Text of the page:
Cybersecurity Expert Reveals Why Monero is Harder to Trace Than Bitcoin
- Andy Greenberg affirms Monero is harder to trace than Bitcoin.
- Chainalysis can trace 60% of usable leads to Monero transactions.
- Law enforcement agencies are making progress against illicit activities.
The resurgence of the Alphabay darknet market has brought to light the use of Monero (XMR) as the cryptocurrency of choice for illegal activities. According to cybersecurity author Andy Greenberg in an interview with Laura Shin, Monero’s privacy features make it harder to trace compared to Bitcoin, which is currently the largest cryptocurrency by market value.
So what about privacy coins like Monero? In his reporting on Chainalysis and others, WIRED’s @a_greenberg found that $XMR is traceable too. Listen: https://t.co/ZexlWUL3aE pic.twitter.com/bedUvpC2Lr
— Laura Shin (@laurashin) February 28, 2023
Greenberg explains that Monero hides and tangles up transactions, making it difficult for law enforcement agencies to track the flow of money. This has led some to believe that the “golden age” of cryptocurrency tracing may be coming to an end.
However, in another interview with Paul Ducklin, Greenberg reveals that he has seen a leaked Chainalysis document that tells Italian law enforcement they can trace Monero in the majority of cases, finding 60% of usable leads. This revelation challenges the common belief that Monero is completely untraceable.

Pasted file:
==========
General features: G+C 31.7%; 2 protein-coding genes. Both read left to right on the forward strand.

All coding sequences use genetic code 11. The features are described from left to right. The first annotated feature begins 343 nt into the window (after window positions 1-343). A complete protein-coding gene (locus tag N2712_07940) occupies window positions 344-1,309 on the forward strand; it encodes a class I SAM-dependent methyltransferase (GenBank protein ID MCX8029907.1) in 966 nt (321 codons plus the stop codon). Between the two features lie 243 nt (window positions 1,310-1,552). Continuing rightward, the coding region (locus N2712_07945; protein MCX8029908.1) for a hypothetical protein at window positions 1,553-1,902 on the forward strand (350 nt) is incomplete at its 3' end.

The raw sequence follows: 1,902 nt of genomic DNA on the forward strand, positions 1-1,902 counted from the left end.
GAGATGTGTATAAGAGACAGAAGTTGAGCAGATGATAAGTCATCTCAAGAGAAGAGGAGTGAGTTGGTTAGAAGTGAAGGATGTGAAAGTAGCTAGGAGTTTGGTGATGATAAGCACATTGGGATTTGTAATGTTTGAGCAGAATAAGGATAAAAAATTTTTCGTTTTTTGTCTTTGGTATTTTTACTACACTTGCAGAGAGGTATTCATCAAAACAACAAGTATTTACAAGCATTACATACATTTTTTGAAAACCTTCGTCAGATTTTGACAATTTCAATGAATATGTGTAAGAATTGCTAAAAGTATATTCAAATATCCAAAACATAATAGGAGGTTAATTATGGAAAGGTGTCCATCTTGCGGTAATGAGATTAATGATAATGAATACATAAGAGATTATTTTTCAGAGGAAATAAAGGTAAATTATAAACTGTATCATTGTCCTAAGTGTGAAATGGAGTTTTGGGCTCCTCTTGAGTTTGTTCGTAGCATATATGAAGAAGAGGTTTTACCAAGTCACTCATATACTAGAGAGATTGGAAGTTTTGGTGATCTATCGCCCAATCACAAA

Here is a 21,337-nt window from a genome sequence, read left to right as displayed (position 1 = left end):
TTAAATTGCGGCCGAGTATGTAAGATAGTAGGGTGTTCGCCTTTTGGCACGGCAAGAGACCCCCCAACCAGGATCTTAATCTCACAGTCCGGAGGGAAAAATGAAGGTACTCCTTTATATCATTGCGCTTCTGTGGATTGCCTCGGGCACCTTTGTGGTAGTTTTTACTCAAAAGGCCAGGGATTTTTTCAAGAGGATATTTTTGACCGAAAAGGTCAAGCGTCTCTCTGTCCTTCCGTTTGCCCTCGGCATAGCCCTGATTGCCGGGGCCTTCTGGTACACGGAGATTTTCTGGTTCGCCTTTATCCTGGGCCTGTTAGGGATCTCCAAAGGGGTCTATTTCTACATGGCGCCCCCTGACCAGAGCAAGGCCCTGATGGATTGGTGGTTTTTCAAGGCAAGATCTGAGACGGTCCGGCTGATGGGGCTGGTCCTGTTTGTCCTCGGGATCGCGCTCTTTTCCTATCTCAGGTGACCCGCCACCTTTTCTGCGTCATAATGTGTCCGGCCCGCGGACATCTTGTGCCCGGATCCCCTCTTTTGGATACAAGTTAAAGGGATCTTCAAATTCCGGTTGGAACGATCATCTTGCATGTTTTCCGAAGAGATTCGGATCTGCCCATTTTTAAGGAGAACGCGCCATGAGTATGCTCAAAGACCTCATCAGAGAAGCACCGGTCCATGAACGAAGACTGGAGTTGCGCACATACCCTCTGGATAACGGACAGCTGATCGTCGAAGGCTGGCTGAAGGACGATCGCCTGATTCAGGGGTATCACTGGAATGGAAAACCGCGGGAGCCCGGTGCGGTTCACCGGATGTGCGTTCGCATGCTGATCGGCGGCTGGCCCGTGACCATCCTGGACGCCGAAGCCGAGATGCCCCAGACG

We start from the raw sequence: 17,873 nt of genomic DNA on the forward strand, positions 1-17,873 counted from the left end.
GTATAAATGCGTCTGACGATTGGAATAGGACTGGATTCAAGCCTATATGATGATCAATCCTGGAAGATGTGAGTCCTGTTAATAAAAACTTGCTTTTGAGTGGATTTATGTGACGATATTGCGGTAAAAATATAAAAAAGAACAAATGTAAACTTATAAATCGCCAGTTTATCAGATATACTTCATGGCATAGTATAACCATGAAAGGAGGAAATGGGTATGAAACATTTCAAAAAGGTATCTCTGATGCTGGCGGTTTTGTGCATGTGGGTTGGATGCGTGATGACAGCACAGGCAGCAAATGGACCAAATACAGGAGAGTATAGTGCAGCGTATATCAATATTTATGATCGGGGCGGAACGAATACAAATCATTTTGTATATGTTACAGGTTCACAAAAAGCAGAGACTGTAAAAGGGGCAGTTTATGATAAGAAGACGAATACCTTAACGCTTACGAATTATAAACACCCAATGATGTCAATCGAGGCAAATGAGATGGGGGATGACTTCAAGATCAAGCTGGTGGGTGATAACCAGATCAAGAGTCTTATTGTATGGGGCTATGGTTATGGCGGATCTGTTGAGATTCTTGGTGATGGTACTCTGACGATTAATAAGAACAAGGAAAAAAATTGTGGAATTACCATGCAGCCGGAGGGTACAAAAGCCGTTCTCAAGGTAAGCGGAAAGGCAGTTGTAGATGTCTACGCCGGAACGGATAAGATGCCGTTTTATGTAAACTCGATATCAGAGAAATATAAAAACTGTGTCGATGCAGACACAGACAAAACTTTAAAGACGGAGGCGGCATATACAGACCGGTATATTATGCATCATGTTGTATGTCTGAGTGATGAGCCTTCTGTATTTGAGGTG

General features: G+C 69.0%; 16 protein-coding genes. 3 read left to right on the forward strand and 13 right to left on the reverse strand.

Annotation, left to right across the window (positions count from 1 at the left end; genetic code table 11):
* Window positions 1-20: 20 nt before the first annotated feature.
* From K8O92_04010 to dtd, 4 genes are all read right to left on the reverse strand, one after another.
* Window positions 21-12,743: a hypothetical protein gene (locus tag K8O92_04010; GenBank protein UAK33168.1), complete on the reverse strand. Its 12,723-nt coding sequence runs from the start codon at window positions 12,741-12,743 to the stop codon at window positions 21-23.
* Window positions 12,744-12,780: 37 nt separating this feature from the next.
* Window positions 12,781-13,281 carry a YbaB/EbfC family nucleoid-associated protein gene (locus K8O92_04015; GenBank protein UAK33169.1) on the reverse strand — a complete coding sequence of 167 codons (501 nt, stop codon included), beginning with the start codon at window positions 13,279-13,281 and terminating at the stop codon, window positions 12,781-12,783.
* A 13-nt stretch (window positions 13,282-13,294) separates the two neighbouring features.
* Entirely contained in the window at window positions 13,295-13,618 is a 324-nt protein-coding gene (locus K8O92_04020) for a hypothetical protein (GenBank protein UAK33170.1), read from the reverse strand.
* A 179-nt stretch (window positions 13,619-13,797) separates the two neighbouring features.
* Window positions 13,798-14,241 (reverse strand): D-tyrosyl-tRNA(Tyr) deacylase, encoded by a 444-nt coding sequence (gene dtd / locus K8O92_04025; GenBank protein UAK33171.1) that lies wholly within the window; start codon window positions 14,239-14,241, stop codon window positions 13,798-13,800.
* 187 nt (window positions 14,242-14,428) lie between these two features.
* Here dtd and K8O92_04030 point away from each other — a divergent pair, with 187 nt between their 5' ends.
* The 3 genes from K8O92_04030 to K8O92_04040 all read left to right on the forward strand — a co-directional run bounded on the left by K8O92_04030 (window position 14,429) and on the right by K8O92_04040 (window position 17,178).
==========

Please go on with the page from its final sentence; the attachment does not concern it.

The leaked document suggests that while Monero is indeed a difficult crypto to trace, it is not impossible. According to proponents in the field, this news is significant, as it shows that law enforcement agencies are making progress in their efforts to combat illegal activities carried out using crypto.
It is crucial to remember Andy`s statement to Laura Shin, that Monero’s privacy features have made it popular among individuals and groups involved in illegal activities. This includes drug and crime transactions on darknet markets like Alphabay.
The fact that law enforcement agencies have found ways to trace Monero could potentially lead to the identification and prosecution of individuals engaging in these activities, according to experts.
Overall, the revelation that Monero is not completely untraceable is an interesting development among the community in the ongoing battle between law enforcement agencies and criminals using cryptocurrency for illicit activities. Allegedly, while Monero remains a more secure option for illegal activities than Bitcoin, the possibility of tracing it could potentially have a significant impact on the use of cryptocurrency for illegal purposes.
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